Finally, Fox News is talking about impeachment — but there's a catch

Rest assured that there is one subject Fox will actually always cover

By Gabriel Bell

Published January 16, 2018 2:10PM (EST)

 (AP/Richard Drew)
(AP/Richard Drew)

Fox News, which continues its prosecution of Hillary Clinton's reputed crimes on a daily basis, will be diving deep into the storm of salacious facts and curious fictions that led to the 1998 impeachment proceedings against her husband, President Bill Clinton.

Because it's time to hold a president accountable for the lies he told.

According to Variety, Fox News has announced the creation of "Scandalous," a seven-part documentary series hinged on the investigation into the Clintons' investments in the failed Whitewater real-estate project, an investigation that metastasized into a five-year Congressional probe — which eventually revealed the president's affair with intern Monica Lewinsky, one that began when she was 22 and he was 49.

In connection with testimony pointing to that relationship, Congress voted on articles of impeachment against Clinton, one for obstruction of justice and another for perjury. Ultimately, while the House would impeach the president, the Senate would acquit him on all charges.

While the president himself would only suffer arguably minor legal consequences, the investigation into Whitewater, which eventually resulted in the investigation headed by independent counsel Ken Starr, dominated headlines, ruined reputations, lives and careers, stalled at least some of Clinton's initiatives, transformed the national discourse, created the permanent — if possibly false — perception that the president and his wife were corrupt and, as it turns out, helped turn Fox News into a ratings juggernaut, thanks to its ceaseless and sometimes irresponsible, mad-dog coverage of the case.

Now, months away from the 20th anniversary of those impeachment proceedings, Fox News is going back to that same well through seven hours of interviews with investigation players including Starr, fellow counsels Robert Fiske Jr. and Robert Ray, former Connecticut Senator Joe Lieberman, Senator Lindsey Graham, R-S.C., convicted and pardoned former Clinton business partner Susan McDougal and Lewinsky informant Linda Tripp.

This would perhaps be all well and good from a different outlet. But Fox, perhaps in its efforts to shield the shortcomings and corrupt behavior of Republicans (including President Donald Trump) from the full light of day, has continued to assail the Clintons for the last 20 years. Currently, Sean Hannity appears on a mission to prove something, anything, about Hillary Clinton's already litigated hacking problems and frame her minor connection to the sale of the Canadian mining company Uranium One to a Russian consortium as an act of treason. It's not "sticking" in the strictest sense, though the Department of Justice is hinting at yet another investigation of the oft-probed, never-charged former secretary of state and presidential candidate.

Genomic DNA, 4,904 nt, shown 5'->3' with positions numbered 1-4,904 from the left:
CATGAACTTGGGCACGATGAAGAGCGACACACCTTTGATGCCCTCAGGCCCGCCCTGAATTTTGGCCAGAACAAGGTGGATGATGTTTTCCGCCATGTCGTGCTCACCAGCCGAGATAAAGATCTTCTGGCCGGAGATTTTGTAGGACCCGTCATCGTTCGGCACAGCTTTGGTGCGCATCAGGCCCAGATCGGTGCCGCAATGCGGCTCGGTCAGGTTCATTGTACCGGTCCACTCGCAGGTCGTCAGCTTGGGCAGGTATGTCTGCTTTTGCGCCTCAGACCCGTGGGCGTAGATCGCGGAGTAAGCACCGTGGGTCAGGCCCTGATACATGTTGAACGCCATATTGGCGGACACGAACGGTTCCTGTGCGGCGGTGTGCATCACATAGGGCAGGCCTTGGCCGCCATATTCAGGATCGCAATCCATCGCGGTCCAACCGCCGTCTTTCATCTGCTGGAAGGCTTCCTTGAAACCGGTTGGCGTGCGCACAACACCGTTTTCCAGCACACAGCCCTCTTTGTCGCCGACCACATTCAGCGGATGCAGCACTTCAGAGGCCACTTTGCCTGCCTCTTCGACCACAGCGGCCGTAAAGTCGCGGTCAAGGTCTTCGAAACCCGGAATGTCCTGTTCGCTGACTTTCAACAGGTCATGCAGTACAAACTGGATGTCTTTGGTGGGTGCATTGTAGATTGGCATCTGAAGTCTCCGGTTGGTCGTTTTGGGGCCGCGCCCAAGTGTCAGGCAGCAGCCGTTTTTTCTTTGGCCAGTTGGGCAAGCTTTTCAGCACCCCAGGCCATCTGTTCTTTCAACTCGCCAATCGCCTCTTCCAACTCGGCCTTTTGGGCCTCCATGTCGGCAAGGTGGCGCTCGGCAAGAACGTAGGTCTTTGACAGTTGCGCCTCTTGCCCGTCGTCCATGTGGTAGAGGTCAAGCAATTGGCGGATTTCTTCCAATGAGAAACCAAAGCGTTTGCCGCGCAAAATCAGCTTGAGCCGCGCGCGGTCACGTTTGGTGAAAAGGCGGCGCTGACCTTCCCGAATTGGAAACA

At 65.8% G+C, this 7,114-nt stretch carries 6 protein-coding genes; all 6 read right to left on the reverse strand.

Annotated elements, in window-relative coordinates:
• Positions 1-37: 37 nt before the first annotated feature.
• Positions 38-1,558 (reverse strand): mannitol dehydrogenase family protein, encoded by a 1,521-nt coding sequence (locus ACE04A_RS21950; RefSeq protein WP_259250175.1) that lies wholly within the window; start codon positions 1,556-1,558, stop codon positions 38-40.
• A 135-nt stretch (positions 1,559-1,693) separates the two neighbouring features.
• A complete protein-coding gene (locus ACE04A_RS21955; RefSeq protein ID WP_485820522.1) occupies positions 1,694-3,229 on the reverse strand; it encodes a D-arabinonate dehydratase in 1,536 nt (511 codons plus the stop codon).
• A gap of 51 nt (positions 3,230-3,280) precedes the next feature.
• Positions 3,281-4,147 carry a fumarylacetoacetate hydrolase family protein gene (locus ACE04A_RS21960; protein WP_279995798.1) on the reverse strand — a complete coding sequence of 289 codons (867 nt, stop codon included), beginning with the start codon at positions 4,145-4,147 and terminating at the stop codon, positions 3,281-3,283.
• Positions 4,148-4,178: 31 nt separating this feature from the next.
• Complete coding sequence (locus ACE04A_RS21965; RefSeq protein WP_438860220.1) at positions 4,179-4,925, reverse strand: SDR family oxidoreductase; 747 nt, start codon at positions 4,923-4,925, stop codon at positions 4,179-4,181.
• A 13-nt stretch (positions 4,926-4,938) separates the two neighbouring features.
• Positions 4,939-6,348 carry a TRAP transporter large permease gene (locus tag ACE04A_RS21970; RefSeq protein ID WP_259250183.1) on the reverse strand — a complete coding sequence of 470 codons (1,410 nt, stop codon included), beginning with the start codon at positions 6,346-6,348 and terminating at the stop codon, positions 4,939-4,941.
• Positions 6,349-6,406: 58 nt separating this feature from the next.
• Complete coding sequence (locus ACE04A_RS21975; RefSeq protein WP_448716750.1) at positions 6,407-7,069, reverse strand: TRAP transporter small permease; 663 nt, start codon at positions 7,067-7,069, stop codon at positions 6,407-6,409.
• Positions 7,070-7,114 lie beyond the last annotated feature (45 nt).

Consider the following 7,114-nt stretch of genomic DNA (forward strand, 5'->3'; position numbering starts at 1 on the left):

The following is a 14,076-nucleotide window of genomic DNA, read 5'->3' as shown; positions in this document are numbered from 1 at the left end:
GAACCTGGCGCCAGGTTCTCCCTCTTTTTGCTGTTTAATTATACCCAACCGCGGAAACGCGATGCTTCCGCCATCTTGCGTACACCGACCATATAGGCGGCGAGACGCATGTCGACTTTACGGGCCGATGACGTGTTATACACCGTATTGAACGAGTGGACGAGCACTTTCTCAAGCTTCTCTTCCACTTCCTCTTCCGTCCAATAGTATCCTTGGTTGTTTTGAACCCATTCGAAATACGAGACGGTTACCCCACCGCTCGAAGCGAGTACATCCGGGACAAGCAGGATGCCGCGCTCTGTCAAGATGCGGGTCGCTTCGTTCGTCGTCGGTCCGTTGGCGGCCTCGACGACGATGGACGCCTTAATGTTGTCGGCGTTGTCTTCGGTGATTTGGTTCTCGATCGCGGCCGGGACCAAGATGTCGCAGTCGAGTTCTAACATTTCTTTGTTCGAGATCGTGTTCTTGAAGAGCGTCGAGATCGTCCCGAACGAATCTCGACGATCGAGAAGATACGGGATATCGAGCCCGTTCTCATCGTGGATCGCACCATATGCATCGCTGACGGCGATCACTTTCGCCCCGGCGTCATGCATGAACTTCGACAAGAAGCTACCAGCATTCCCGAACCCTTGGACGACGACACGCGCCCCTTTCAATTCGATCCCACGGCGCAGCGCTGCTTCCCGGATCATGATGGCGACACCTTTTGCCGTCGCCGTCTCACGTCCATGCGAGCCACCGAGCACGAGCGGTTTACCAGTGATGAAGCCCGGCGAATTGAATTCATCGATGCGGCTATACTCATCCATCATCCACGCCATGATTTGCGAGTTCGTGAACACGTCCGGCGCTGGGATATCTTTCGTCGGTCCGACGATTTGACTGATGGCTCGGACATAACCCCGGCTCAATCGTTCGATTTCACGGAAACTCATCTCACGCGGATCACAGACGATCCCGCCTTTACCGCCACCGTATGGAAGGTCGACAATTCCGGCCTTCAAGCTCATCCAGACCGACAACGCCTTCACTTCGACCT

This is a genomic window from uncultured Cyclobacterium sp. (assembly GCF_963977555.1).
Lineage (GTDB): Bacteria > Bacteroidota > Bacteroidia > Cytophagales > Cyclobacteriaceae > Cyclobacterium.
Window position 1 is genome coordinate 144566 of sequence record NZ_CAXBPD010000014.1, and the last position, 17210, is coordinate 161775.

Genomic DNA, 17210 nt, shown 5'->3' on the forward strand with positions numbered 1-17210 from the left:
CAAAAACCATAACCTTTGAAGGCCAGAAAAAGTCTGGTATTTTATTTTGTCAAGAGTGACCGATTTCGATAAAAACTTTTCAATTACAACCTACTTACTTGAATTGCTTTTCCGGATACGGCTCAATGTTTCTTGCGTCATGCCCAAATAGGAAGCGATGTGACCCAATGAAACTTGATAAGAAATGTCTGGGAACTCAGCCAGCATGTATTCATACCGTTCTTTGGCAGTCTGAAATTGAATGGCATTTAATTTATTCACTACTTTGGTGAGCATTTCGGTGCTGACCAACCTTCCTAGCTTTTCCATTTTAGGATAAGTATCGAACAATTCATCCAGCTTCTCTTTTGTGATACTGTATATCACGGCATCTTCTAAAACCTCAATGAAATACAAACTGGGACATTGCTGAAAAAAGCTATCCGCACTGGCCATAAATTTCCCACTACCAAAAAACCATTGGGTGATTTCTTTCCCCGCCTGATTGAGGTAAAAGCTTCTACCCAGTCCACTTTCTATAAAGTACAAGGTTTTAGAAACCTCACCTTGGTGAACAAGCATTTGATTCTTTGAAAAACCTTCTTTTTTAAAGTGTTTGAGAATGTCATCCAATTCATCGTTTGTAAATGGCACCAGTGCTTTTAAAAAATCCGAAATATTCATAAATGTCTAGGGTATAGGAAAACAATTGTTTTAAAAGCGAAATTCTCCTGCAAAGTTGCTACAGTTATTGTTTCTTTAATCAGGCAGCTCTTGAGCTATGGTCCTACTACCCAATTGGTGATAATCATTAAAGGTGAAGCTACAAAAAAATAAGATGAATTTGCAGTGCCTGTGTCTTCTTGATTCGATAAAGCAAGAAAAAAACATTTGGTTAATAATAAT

As well, it's good to remember that, thanks to the concerted efforts of Fox News and pundits such as Rush Limbaugh, many Americans still believe, without evidence, that the Clintons have murdered multiple people, Fiske investigation subject Vince Foster included. While there were genuine questions to be answered about the Whitewater land deal and President Clinton's sexual behavior while in office, Fox News under Roger Ailes used the investigations into both as a launching pad for such toxic, provably false conspiracy theories about the Clinton family and administration — propaganda that, in part, helped usher Trump into office and inspire everything from Pizzagate, to Bernie Bros, to the formerly fringe fairy tales both parties use. Twenty years on, Fox News' late-90s propaganda is still present and influential.

With both Clintons' involvement in politics clearly on the wane — if not over — it seems that Fox News, now clutching for straws on the couple, estimates that holding its favorite targets to the fire one more time for old, old reasons will still draw viewers. Thanks to the vicious, often false narrative it helped create and continues to sustain, it's probably right.

Gabriel Bell

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